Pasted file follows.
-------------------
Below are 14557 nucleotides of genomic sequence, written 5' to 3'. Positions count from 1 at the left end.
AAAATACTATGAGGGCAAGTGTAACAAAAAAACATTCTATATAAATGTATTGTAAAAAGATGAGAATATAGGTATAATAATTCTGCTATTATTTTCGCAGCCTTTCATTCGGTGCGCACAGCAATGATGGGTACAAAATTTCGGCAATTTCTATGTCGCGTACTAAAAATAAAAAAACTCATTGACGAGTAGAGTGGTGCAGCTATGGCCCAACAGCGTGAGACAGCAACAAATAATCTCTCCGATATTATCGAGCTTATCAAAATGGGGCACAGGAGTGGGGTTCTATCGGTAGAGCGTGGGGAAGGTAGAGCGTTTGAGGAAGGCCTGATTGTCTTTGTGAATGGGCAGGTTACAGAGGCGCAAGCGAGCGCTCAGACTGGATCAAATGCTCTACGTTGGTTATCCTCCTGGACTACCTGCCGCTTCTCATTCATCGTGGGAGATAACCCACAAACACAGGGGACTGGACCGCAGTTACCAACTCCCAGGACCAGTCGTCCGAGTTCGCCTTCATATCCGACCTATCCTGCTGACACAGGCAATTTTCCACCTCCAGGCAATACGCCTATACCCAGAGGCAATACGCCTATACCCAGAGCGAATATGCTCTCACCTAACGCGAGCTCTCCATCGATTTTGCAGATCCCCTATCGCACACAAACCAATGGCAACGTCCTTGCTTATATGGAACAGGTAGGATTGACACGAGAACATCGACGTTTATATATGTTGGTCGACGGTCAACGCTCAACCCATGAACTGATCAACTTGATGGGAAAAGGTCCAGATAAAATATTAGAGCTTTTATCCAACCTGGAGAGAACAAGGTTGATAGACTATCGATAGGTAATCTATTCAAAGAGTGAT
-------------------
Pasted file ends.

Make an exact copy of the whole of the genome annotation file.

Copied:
Below are 14557 nucleotides of genomic sequence, written 5' to 3'. Positions count from 1 at the left end.
AAAATACTATGAGGGCAAGTGTAACAAAAAAACATTCTATATAAATGTATTGTAAAAAGATGAGAATATAGGTATAATAATTCTGCTATTATTTTCGCAGCCTTTCATTCGGTGCGCACAGCAATGATGGGTACAAAATTTCGGCAATTTCTATGTCGCGTACTAAAAATAAAAAAACTCATTGACGAGTAGAGTGGTGCAGCTATGGCCCAACAGCGTGAGACAGCAACAAATAATCTCTCCGATATTATCGAGCTTATCAAAATGGGGCACAGGAGTGGGGTTCTATCGGTAGAGCGTGGGGAAGGTAGAGCGTTTGAGGAAGGCCTGATTGTCTTTGTGAATGGGCAGGTTACAGAGGCGCAAGCGAGCGCTCAGACTGGATCAAATGCTCTACGTTGGTTATCCTCCTGGACTACCTGCCGCTTCTCATTCATCGTGGGAGATAACCCACAAACACAGGGGACTGGACCGCAGTTACCAACTCCCAGGACCAGTCGTCCGAGTTCGCCTTCATATCCGACCTATCCTGCTGACACAGGCAATTTTCCACCTCCAGGCAATACGCCTATACCCAGAGGCAATACGCCTATACCCAGAGCGAATATGCTCTCACCTAACGCGAGCTCTCCATCGATTTTGCAGATCCCCTATCGCACACAAACCAATGGCAACGTCCTTGCTTATATGGAACAGGTAGGATTGACACGAGAACATCGACGTTTATATATGTTGGTCGACGGTCAACGCTCAACCCATGAACTGATCAACTTGATGGGAAAAGGTCCAGATAAAATATTAGAGCTTTTATCCAACCTGGAGAGAACAAGGTTGATAGACTATCGATAGGTAATCTATTCAAAGAGTGAT